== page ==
Hakai Magazine

Coastal science and societies

Thomas's Fruit-eating Bat (Artibeus watsoni) with wings spread
Island species generally have a reputation for seclusion, rigid behaviors, and timidity. Caribbean short-faced bats appear to be an exception. Photo by Christian Ziegler/Minden Pictures

How Island Bats Took Over the Mainland

South America’s short-faced fruit bats are the descendants of “reverse colonists.”

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by Brian Owens

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When it comes to colonizing new habitats, island species tend to get the short end of the stick. Typically, organisms from the mainland invade an island and take over—pushing the natives to near extinction. But sometimes, colonization can go the other way. In a rare case of “reverse colonization,” researchers in Brazil found that the short-faced bats now living in South America originally arrived from nearby Caribbean islands.

Previously, scientists had unearthed some evidence that island fruit bats had managed to invade the South American mainland. But those findings were weak and ambiguous says Valeria Tavares, a zoologist at the Federal University of Minas Gerais in Belo Horizonte, Brazil. So she and her colleagues turned to genetic analysis of present-day bats and fossil research of long-lost species to bolster the original findings. Their research shows that between five million and 2.5 million years ago, island bats did indeed move from the islands to the mainland.

Reverse colonizations are rare because island species generally evolve in relative isolation. Like Darwin’s finches, island animals tend to be much more specialized than their continental counterparts—adapting to new habitats becomes difficult. Also, secluded habitats feature fewer competitors, which makes island species ill-equipped to outcompete novel species.

But Tavares says the islands’ short-faced bats had a few key physical attributes that allowed them to spread into mainland habitats. “South America has lots of fruit bat species, but they were able to create a new niche,” says Tavares.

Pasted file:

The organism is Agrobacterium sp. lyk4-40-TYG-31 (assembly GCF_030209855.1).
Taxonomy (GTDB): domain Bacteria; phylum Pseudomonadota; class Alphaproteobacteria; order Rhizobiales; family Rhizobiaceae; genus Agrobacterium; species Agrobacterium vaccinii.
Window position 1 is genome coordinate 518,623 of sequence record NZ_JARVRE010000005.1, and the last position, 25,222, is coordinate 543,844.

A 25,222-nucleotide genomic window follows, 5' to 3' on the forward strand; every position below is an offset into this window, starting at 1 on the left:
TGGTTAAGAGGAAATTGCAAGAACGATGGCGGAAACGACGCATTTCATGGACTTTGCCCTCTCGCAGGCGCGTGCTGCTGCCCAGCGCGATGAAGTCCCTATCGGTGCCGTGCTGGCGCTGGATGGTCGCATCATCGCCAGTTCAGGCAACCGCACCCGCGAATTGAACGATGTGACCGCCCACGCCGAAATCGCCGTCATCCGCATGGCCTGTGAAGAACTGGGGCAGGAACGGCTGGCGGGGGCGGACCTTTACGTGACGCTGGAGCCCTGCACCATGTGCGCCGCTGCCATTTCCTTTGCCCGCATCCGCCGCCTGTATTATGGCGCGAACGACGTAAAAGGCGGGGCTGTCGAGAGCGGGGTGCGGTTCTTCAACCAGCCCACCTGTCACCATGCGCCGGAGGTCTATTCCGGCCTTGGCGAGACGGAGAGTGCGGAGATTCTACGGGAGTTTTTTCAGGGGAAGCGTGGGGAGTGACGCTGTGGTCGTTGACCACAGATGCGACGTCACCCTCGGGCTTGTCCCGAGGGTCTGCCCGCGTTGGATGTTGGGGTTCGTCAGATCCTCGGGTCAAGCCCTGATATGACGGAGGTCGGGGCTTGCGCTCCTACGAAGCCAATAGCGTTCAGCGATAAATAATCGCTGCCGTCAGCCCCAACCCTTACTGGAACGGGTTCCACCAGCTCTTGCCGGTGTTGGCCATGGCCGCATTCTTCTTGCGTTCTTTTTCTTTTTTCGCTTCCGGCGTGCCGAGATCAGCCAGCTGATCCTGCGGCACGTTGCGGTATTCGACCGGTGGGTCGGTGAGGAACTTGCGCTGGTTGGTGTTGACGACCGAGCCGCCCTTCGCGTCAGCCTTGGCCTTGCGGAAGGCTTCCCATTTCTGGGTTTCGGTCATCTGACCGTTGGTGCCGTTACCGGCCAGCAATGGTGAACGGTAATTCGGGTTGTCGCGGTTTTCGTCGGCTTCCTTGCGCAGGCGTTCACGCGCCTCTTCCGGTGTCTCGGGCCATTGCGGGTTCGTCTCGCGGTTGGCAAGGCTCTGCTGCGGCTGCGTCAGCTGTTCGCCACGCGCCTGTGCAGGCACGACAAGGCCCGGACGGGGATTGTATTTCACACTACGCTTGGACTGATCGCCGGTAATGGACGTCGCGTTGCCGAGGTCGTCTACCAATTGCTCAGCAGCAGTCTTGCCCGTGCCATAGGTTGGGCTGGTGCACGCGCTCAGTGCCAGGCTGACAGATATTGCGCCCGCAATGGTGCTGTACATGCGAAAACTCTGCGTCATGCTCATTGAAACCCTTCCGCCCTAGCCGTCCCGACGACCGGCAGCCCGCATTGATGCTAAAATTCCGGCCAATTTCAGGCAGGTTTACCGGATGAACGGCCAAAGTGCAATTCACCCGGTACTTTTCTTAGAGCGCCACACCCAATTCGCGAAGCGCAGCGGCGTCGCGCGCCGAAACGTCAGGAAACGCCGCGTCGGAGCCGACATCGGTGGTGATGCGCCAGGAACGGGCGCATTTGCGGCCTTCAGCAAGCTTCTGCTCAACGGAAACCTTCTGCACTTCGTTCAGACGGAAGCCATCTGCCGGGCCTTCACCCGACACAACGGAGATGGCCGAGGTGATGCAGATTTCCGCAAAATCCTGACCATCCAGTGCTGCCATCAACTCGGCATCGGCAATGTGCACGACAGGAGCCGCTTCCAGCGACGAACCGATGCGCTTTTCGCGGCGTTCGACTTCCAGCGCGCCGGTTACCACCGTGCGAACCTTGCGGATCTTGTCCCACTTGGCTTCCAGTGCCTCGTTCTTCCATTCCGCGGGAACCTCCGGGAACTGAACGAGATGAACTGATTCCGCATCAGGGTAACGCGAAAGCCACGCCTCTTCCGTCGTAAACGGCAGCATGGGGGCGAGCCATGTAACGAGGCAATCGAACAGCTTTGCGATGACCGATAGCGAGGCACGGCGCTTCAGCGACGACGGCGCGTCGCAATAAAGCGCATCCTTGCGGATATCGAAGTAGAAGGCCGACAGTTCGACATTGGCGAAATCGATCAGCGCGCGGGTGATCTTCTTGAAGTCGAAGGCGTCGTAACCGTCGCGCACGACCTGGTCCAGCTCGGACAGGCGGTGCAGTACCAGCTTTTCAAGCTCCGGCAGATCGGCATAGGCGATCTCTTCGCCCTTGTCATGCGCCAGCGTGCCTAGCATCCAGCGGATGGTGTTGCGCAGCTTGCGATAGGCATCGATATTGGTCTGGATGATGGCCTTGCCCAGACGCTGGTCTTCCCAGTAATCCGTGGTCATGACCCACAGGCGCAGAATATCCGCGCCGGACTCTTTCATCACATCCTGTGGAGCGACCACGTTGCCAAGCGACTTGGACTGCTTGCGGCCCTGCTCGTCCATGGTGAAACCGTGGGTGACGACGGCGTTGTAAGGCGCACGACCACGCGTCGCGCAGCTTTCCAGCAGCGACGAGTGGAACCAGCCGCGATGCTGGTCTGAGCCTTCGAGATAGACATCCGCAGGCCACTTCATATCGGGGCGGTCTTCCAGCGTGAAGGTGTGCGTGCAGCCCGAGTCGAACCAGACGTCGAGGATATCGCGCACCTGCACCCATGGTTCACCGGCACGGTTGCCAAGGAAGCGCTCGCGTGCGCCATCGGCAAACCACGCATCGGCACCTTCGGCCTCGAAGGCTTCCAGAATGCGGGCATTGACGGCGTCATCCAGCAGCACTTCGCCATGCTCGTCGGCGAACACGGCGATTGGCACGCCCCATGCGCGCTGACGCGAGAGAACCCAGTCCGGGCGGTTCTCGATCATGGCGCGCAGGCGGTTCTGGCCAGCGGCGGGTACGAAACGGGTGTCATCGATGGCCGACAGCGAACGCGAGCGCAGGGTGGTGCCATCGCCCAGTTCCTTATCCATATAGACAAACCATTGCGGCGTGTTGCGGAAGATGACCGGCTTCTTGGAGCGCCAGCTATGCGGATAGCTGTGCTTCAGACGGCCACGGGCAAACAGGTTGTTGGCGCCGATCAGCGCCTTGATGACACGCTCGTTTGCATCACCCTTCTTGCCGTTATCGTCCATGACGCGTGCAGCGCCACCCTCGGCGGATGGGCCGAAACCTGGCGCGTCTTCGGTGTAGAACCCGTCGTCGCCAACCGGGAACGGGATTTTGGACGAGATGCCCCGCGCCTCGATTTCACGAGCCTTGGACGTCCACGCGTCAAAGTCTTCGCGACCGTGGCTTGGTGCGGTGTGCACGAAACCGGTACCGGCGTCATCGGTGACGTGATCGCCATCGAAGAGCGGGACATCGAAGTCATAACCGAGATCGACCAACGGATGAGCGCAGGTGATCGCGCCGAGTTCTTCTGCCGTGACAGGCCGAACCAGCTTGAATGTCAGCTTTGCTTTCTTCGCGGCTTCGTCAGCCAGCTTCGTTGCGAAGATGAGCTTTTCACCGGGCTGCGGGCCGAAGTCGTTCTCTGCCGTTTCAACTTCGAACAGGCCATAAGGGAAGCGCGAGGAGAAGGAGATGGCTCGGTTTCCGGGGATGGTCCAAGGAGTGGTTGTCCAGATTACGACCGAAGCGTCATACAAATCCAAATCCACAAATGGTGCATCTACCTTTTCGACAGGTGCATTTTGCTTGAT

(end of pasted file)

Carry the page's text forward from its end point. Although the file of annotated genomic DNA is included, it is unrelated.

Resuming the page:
In particular, short-faced bats have an extremely powerful bite, so they can eat harder fruits than native bats. They also have a transparent “window” in their wings, which Tavares speculates they use to keep an eye out for danger while roosting. With a peephole, the bats can safely roost in the open—unlike other species that sleep in caves, or in little tents made out of leaves.

Robert Ricklefs, an evolutionary ecologist at the University of Missouri–St. Louis who was not involved in the new research, says that while reverse invasions are rare they probably happen more often than scientists think—especially in places like the Caribbean where the distances between islands and the mainland are not too great. In his research on Caribbean birds, Ricklefs has found roughly equal proportions of colonizing species going each way.

“Biologists don’t pay enough attention to this issue, partly because reverse colonists mostly get lost in diverse continental biotas, and also because the issue is dominated by discussions of invasive species introduced to continental areas,” Ricklefs says.

Tavares thinks there are more reverse invasions out there waiting to be discovered, once biologists take the time to look. “The idea that there would be none is logical, but biology is more complicated than that,” she says.